Right, this bit is (almost) all you’re gonna get, because I’ll go off quoting the entire episode. Because, oh, this script. These lines:
I wish I could tell you that you’ll be loved, that you’ll be safe and cared for and protected. But this isn’t a time for lies. What you are gonna be, Melody, is very, very brave.
But not as brave as they’ll have to be. Because there’s someone coming. I don’t know where he is or what he’s doing, but trust me, he’s on his way. There’s the man who’s never gonna let us down and not even an army can get in the way. He’s the last of his kind. He looks young but he’s lived for hundreds and hundreds of years. And wherever they take you, Melody, however scared you are, I promise you, you will never be alone because this man is your father. He has a name but the people of our world know him better as the Last Centurion.
I have a message and a question. A message from the Doctor, and a question from me. Where. is. my. wife?
I want you to tell your men to run away. Those words. Run away. I want you to be famous for those exact words. I want people to call you Colonel Run-Away. I want children laughing outside your door, cause they’ve found the house of Colonel Run-Away. And, when people come to you, and ask if trying to get to me through the people I love! … is in any way a good idea, I want you to tell them your name. Oh, look! I’m angry. That’s new. I’m really not sure what’s going to happen now.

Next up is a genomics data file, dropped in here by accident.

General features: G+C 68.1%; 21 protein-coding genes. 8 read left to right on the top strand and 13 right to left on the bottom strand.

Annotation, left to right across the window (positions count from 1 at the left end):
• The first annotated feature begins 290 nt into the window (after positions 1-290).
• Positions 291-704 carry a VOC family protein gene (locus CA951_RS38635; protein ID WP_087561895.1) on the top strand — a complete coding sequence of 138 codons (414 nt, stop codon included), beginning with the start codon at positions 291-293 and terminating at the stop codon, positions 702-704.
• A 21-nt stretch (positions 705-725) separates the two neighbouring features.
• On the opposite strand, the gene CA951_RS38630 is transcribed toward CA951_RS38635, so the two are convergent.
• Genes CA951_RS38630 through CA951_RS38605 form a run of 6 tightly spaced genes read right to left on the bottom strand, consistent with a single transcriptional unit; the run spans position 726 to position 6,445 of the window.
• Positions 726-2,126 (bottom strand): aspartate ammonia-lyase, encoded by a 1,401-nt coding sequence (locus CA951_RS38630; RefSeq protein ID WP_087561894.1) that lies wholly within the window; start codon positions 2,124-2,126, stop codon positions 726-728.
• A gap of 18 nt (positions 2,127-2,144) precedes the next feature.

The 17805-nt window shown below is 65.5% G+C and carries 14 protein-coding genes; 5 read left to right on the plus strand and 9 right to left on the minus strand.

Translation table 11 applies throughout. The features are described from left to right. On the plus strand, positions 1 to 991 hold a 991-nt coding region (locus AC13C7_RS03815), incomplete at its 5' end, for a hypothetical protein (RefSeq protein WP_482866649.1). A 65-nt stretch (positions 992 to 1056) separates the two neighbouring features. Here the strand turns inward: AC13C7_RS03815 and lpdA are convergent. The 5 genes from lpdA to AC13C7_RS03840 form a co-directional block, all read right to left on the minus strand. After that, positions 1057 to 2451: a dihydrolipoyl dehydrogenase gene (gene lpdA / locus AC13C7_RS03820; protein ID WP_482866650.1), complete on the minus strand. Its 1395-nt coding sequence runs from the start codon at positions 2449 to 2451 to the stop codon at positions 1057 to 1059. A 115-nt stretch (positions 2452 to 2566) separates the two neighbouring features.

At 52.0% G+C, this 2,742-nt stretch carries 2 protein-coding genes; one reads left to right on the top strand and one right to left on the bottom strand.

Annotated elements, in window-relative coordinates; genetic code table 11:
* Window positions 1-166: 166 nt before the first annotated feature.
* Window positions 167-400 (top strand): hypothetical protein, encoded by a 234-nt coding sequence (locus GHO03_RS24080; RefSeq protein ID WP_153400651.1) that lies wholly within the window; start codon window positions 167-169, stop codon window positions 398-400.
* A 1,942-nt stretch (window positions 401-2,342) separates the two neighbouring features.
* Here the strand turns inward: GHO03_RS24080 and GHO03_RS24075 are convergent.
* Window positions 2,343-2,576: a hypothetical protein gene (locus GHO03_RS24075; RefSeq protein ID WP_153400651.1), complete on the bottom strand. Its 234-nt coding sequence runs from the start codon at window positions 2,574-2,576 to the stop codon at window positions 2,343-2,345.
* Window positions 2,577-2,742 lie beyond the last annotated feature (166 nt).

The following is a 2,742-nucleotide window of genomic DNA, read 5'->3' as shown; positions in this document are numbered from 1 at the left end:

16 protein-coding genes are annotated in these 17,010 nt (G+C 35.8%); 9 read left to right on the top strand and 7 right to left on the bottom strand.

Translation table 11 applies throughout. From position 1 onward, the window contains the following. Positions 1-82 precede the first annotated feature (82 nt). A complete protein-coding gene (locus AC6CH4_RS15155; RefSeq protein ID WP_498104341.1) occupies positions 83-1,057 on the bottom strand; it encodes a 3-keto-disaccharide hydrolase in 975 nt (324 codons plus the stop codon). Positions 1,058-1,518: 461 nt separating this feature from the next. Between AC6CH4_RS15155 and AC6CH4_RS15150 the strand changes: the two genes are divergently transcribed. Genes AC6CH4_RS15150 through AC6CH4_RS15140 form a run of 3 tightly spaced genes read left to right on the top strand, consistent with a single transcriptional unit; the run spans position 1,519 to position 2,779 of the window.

But, first off: alright, I was wrong. I had thought the TARDIS would prevent anything from happening to a child conceived onboard, but if the Time Lords were once humans who had been exposed to the Time Vortex, the Untempered Schism for so long, then, well, I suppose it makes sense. Pure, sheer luck, and a lot of Moffat madness make it possible—hello, Time Head baby!
The thing is: the Doctor is sure that the girl in the space suit is Amy’s baby, and if River is Amy’s baby… then it’s River, in that suit, on that beach; unless someone traded places with her. So, I’ve always said that I don’t think it’s River in there because her reactions in The Impossible Astronaut and Day of the Moon were off—she should have remembered stuff, but it never seemed that she did. The problem is: time can only be rewritten after the Doctor was put on her scent by the older Doctor—and since we see time happening mostly from the current Doctor’s point of view, it hadn’t happened yet. That’s what the Doctor means when he says that it’s already too late—Amy told him in The Almost People that she saw him die.